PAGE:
Attacks Disrupted 1.3m Children’s Learning In Nigeria, Says UNICEF

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The United Nations Children's Fund (UNICEF) has expressed concern over the recent attacks on schools in North East and North West Nigeria, which have disrupted the education of over 1.3 million children and led to precautionary school closures.

On the International Day of Education yesterday, UNICEF called for urgent action to address school safety.


Cristian Munduate, UNICEF representative in Nigeria, stressed the need for collaboration to improve school safety, noting that only 6,000 schools in Nigeria meet the 43 percent minimum standard for a safe learning environment.

Munduate urged for a multi-sectoral approach to bolster school safety, highlighting the need for comprehensive planning and resource allocation.

Despite progress in providing education access to 7.2 million children in humanitarian settings, challenges remain in meeting safety standards for schools.

Munduate acknowledged Nigeria's commitment to creating safe school environments, including the endorsement of the Safe Schools Declaration and the development of Minimum Standards for Safe Schools.

However, she stressed the importance of collective responsibility in safeguarding education, especially for girls whose education is often disrupted by attacks and abductions.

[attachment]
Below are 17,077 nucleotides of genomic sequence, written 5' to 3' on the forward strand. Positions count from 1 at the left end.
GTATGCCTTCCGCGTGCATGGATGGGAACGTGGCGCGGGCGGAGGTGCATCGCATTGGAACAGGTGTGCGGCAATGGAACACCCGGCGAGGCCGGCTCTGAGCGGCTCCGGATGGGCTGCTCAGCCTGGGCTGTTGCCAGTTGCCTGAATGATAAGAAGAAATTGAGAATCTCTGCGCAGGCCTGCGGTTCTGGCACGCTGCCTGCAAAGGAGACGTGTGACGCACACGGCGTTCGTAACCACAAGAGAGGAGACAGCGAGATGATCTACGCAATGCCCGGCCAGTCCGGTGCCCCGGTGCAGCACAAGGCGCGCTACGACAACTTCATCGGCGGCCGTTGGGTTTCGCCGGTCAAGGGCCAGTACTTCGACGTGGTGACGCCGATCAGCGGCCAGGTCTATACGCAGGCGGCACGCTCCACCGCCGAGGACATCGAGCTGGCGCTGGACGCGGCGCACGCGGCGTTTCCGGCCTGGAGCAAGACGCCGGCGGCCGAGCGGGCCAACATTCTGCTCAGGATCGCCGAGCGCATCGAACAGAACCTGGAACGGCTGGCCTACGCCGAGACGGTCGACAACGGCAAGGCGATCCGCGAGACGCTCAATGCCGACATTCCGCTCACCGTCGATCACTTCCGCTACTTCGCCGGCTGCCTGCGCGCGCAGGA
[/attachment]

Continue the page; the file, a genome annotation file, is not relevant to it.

The statement read, “A recent evaluation indicates that, on average, only 43 per cent of the Minimum Standards for Safe Schools are being met in about 6,000 assessed schools.

“This finding particularly highlights challenges in ensuring the safety of school infrastructure and in mitigating risks such as violence, conflict and natural hazards.

“Nigeria had shown a commitment to creating safe school environments by endorsing the Safe Schools Declaration and developing the Minimum Standards for Safe Schools.

“Their educational journey is often disrupted by attacks on communities and schools, including the abduction of students.

“These challenges are particularly acute for adolescent girls, potentially stalling the progress made in girls' education in Nigeria.”

Munduate suggested alternative learning platforms like the Nigerian Learning Passport, which has over 750,000 users, to ensure educational continuity during school closures.

“To complement these efforts, UNICEF emphasises the importance of alternative learning platforms, such as the Nigerian Learning Passport. This digital platform, with over 750,000 users, offers curriculum-aligned materials and is crucial for ensuring continuity of education, especially during school closures.

“UNICEF remains committed to working with the Nigerian government, donors, and all partners to ensure that every child has access to a safe, inclusive, and quality education,” Munduate added.

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